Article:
But the automaker said on Monday it had sufficient inventory for both domestic and exports customers for the medium term.
Over 200,000 members of the National Union of Metalworkers of South Africa (NUMSA) stopped work last week demanding salary hikes of up to 15 percent, in a strike that will further hurt the ailing economy.
NUMSA has rejected an updated 10 percent offer from employers' group Steel and Engineering Industry Federation of Southern Africa.
"The strike in the metal and engineering sector has impacted upon supply of components to our production line, resulting in our line not being operational since July 3," GM spokeswoman Denise Van Huyssteen said. "To date we have lost three days of production."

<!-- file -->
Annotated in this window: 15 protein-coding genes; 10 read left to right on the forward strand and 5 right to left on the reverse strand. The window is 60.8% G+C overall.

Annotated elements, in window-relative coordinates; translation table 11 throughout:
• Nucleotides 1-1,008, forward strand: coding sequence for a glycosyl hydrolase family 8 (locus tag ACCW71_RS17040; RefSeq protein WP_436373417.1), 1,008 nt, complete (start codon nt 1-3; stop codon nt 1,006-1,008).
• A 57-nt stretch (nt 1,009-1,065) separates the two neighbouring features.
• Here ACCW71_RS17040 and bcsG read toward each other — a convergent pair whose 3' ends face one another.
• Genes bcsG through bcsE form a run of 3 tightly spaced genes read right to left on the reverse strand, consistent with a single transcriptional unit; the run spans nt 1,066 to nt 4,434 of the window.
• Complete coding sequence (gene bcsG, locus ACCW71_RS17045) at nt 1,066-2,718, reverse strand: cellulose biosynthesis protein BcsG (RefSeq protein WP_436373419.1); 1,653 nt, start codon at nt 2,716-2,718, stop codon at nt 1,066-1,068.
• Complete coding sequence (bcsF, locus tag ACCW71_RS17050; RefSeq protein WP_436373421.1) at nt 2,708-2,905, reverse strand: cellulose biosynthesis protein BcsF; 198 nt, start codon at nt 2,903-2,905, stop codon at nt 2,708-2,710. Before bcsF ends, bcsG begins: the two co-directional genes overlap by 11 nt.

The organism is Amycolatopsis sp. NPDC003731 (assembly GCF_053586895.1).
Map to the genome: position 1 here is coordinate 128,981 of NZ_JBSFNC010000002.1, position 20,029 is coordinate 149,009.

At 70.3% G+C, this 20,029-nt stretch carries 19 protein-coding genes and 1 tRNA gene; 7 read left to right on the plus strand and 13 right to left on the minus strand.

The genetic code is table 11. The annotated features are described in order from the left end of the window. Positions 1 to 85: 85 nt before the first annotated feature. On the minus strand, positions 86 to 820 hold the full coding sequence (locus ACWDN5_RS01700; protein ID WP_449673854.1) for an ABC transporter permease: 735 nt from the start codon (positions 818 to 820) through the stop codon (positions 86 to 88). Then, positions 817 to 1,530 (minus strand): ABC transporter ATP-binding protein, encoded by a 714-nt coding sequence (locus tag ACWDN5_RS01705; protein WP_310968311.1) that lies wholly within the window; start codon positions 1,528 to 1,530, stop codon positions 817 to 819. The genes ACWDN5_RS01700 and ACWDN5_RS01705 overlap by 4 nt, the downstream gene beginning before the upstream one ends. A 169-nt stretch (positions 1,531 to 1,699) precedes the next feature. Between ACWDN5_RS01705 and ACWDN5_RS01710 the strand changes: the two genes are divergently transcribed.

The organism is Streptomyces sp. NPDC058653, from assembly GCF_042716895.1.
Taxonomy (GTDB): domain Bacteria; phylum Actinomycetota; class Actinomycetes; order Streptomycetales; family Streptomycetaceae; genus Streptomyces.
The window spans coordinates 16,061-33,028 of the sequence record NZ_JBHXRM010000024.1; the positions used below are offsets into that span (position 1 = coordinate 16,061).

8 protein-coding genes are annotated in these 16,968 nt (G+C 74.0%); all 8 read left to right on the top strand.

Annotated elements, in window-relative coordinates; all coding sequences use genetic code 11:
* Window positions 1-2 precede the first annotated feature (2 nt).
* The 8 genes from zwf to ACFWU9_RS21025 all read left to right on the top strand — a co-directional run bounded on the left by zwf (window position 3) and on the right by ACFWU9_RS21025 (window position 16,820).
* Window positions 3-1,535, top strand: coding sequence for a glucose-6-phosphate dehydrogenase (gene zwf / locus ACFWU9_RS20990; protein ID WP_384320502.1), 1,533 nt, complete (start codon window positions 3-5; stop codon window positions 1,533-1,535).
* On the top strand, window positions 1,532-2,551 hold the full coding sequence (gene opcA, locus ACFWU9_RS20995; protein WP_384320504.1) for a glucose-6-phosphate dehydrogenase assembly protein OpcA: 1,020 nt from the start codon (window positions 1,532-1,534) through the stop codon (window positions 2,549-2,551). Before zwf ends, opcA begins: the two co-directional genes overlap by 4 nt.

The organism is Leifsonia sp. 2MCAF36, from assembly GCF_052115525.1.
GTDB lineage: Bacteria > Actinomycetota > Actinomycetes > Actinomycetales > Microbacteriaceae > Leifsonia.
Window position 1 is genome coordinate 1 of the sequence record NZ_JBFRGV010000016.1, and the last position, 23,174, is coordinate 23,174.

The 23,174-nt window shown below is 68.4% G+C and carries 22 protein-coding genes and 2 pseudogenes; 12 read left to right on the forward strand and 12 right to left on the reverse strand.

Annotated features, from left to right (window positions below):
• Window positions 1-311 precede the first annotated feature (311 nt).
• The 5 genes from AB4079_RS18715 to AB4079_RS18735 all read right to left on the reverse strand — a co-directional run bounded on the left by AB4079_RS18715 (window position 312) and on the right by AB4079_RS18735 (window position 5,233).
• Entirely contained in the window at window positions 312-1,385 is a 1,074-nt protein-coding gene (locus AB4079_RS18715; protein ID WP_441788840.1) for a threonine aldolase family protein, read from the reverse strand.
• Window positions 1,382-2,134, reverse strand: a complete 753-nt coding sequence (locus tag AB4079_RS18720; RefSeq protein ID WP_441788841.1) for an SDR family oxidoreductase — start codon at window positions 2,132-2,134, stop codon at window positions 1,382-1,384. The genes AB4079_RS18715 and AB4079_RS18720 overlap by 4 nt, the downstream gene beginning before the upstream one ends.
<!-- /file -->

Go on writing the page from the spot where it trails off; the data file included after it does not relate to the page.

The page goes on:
Mercedes Benz said there had been no impact so far at its local operations, while Toyota said it was still at "full production".
The NUMSA strike comes hot on the heels of another five-month work stoppage by miners in the platinum sector that choked output in the key industry.
The union wants any wage hike agreement to apply for a year only but companies want a three-year deal.